Integration Level 3 (Deep Integration with SharePoint 2007 using Lists)
1) All advantages of Level 2 integration PLUS
2) Lists are easily customised by users
3) Notifications when data Changes
1. All limitations of Level 2 integration PLUS
2. Problems with the performance and scalability limits of lists (see http://blogs.msdn.com/sharepoint/archive/2007/07/25/scaling-large-lists.aspx)
To pre-emptively settle any disputes with my gorgeous wife in advance, I have recorded a list of all of Heidi's first words. Her fist swear-word is below too!.... Here we go:
- Baba (Mandarin for "Daddy") - for official record - this was her first word (Yes!!! Daddy IS clearly the favourite.)
- Gaga (Anything that has fur including fur coats, teddy bears or any miscellaneous small animals)
- Bapthf (as in I want to have a Bath)
- Mama (especially when bawling her eyes out)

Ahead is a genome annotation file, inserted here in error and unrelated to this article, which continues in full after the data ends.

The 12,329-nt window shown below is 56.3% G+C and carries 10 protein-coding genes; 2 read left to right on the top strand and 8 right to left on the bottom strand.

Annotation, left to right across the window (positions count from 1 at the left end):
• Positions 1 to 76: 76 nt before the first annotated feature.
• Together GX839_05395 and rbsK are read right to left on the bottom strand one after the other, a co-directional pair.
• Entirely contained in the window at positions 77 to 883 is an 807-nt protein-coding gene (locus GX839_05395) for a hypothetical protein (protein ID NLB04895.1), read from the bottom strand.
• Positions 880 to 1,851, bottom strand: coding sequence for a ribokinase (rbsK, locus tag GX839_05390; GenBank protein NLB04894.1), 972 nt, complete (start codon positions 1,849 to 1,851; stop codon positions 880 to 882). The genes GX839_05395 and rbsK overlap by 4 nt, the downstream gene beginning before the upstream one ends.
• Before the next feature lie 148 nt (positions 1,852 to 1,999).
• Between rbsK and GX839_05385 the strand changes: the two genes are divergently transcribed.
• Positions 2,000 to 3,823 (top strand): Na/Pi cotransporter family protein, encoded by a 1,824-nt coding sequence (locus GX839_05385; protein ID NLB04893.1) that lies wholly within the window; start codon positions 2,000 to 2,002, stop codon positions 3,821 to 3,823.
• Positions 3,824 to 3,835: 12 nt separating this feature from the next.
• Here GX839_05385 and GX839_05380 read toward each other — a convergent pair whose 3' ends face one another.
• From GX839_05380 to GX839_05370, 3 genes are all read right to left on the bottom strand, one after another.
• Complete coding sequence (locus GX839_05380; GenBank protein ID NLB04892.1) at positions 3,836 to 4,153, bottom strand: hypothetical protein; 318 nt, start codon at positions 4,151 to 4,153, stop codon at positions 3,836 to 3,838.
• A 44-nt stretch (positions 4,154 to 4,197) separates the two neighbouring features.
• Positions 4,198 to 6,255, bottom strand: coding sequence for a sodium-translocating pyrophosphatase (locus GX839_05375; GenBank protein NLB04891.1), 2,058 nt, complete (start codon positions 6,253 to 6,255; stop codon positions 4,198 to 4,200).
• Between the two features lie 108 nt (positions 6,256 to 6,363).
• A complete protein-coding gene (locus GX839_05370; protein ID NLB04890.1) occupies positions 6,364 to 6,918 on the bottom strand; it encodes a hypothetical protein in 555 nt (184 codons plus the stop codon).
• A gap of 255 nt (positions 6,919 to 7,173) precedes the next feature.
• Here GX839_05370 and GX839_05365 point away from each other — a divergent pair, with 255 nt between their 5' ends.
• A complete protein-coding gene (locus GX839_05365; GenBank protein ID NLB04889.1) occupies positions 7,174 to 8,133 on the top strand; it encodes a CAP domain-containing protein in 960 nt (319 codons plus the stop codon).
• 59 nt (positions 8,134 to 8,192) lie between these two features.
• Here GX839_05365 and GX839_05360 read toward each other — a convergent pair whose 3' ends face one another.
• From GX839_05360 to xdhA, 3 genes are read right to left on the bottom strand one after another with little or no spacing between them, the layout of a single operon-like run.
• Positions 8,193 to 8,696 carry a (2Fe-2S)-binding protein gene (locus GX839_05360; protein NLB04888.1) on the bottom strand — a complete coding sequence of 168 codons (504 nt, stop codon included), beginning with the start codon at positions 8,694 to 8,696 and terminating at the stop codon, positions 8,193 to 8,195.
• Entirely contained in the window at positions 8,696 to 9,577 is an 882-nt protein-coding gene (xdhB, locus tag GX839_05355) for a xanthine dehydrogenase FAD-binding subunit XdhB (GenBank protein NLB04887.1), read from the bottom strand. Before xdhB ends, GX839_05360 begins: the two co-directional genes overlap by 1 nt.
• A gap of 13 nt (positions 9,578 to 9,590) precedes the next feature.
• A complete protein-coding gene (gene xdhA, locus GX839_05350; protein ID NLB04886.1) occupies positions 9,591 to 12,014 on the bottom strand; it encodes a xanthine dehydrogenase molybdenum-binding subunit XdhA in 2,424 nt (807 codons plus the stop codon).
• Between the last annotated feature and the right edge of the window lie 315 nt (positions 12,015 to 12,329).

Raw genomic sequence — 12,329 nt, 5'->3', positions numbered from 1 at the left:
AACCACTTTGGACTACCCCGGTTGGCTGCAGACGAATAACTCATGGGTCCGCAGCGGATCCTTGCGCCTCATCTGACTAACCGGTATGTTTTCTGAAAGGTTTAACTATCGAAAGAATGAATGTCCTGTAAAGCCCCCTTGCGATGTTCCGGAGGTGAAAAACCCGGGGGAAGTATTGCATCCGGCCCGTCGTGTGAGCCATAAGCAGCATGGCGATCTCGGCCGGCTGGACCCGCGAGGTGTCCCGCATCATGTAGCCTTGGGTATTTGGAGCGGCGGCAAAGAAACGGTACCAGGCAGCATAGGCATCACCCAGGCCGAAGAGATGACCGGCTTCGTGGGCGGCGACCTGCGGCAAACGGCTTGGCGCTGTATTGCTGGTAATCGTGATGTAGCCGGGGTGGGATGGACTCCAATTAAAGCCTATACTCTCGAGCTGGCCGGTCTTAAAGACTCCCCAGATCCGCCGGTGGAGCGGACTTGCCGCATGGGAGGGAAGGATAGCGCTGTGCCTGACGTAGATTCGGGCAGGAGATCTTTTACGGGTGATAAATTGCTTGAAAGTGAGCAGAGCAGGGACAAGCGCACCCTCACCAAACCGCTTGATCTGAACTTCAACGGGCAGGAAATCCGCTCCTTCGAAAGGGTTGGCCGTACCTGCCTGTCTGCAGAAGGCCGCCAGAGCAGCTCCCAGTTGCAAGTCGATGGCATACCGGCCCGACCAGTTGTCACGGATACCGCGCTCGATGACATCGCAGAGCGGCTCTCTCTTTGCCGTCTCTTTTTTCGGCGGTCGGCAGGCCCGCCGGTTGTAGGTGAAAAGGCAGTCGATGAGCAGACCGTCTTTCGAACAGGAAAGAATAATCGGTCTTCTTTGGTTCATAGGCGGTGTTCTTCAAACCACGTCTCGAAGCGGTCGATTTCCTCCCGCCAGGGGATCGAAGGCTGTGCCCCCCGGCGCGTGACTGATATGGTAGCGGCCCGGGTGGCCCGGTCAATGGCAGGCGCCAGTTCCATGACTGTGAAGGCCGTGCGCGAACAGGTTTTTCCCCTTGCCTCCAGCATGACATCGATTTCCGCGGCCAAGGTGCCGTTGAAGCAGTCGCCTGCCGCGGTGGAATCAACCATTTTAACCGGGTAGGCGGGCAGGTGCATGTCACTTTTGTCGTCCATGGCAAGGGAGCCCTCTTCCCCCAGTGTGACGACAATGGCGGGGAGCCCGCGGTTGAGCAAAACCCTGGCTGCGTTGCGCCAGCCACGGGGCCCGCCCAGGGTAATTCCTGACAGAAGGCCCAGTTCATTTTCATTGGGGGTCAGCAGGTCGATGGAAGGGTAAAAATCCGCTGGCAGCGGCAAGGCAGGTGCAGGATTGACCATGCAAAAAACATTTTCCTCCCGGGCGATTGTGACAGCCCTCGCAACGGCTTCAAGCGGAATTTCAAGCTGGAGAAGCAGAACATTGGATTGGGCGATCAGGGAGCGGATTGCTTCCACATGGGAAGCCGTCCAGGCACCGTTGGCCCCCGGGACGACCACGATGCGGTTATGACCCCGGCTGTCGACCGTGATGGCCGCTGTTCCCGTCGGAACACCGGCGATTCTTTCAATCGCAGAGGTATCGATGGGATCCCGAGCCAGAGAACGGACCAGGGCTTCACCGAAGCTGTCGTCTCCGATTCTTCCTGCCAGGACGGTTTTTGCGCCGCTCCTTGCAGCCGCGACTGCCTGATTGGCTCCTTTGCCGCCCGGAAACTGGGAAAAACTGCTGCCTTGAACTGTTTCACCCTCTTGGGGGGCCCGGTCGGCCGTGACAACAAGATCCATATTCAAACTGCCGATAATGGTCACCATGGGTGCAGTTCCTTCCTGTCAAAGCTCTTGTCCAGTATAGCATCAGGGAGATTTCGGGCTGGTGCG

- Hi (but she only says it when she is holding a phone!)
- Feigee (Mandarin for "Plane") - but Heidi uses it for any kind of airborne vehicle.
- Deeal! - From watching too much of the gameshow "Deal or No Deal" on Channel 7.
- Rubbish (she stopped saying this one for some reason)
- Baye ("Bye") - said whilst waving vigorously
- Cya Daddy
- Bugger - for amusement's sake we got her to say this one. It was a long haul but we got there in the end. Heidi doesn't know what this means - it is just a combination of Baba and Gaga - ie "BaGa"
- Grandba (aka Grandpa)
- Oh-oh - whenever Heidi drops anything or simply throws things on the ground in anger, this gem comes out of her mouth.
- Flowers (new as of today)
- Weena (new as of today)
- Tankchoo (Thankyou)
- SeeeDeee (CD)
- Chooos (Shoes)
- Eiidee (Heidi)
- Bayybee (pointing at other kids - she doesn't see herself as a baby anymore!)
- Whygoong (Mandarin for grandpa)
- JiuJiu (Mandarin for Uncle)
- Apfl (Apple)
One thing to note: To have full design functionality for reports, the SQL Express Toolkit also needs to be installed on the developer machines. You can get this toolkit from
For more information, see:
Saturday, 18 August 2007
However, it looks like MS decided to support them AFTER the release of Vista. You can download winhelp.exe for Vista from the following link
Sunday, 12 August 2007
In order to resolve the error you need to ensure that the element http://localhost/reportserver in the rsreportserver.config is configured to the correct computer name.